Construction, not rent control, the solution to the housing crisis

Today sees the publication of the latest Rental Report. The full report is available here, while below are my thoughts on what the latest report tells us. Most analysis of the housing market – both sales and rental – is currently done through the lens of the last housing bubble and where it was […]

Slow and steady: Ireland’s competitiveness, five years on

One of the mantras of Celtic Tiger Ireland was that it was a rip-off Republic. And indeed, by 2006, Ireland had overtaken Finland to become the most expensive place in the eurozone for consumer goods. Mid-2008 marked a turning point, however, and the combination of global economic turmoil and local economic depression meant that prices […]

Another fine mess! So you want to value some properties…

Dear Government, Well, you can’t say you weren’t warned. Yes, it was a noisy time for all concerned, with plenty of people telling you they didn’t want to pay any sort of property tax, no matter how cleverly designed. But still, there were those of us who argued all year long for a smart tax […]

Property tax – it’s not rocket science!

Ireland’s struggle to introduce a property tax continues, as does the public’s fixation with it. A minor bullet point in this update to the IMF-EU “troika”, confirming what was already decided – that Ireland is going to bring in a value-based property tax – is (along with that other staple of Irish debate, abortion) leading […]

Sovereignty is over-rated, society is under-rated – address to this year’s Parnell Summer School

After a bit of a break from blogging for a variety of reasons (not least getting married!), an invitation to speak at this year’s Parnell Summer School provided the perfect opportunity to find my voice again. Based in Parnell’s family home, in Avondale House, County Wicklow – one of the most picturesque spots in arguably […]

The Austerity Games: Ireland’s Fiscal Treaty referendum redux

A few important concepts have gone out the window as the debate in Ireland about the referendum on the Fiscal Compact has descended into political games. Perhaps the first victim was cause-and-effect, with the  mere correlation of banking debts and government deficits being translated by many into iron-cast causation. A close second in the casualty […]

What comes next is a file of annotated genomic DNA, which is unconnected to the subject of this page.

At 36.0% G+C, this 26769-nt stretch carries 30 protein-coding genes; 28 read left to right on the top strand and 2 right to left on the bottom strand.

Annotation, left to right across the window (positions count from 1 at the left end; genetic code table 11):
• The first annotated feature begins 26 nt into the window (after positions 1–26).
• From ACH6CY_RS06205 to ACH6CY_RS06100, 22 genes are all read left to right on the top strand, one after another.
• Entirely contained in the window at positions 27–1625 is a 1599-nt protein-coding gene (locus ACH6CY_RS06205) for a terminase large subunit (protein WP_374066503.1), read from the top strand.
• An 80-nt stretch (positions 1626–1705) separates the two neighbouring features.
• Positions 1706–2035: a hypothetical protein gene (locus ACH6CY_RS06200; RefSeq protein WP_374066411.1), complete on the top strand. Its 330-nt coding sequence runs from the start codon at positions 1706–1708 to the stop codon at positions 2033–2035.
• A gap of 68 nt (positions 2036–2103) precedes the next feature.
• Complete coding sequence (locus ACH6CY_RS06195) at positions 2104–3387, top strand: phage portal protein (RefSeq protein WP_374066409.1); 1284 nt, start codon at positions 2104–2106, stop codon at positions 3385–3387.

Paying tax in Ireland: Where the richest (and poorest) pay

The companion post to this one discussed the different issues around measuring who pays what in tax in Ireland. It also asks you to give your own thoughts (free from the constraints of the data!), so if you haven’t yet read it, please do before reading on. – The post from 2009 outlined how the […]

Who pays tax in Ireland? The little quiz revisited

Nearly three years ago, I posted a little quiz on Ireland’s income tax. There were four questions – on what percentage of income was taken in tax for the typical millionaire and for the typical worker, on what proportion of workers paid less than 10% in tax and what rate they *should* pay. The answers […]

Wealth taxes and property taxes in Ireland: understanding the tax base

The end of the first quarter of 2012 saw not just the usual quarterly reports – such as the Q1 2012 House Price Report discussed elsewhere on the blog – but also the deadline for paying the €100 Household Charge. The charge has been the focus of a campaign of resistance that is surely […]

The Fiscal Compact – Vote Yes to Silliness (It’s all about the cash)

Last week, I outlined some of the many reasons why the EU’s Fiscal Compact should have been sent back to the drawing board when first seen by European leaders and their economic advisers. The experience of Spain since then sums these up pretty well. Spain had been given a target deficit of 4.4% of GDP […]




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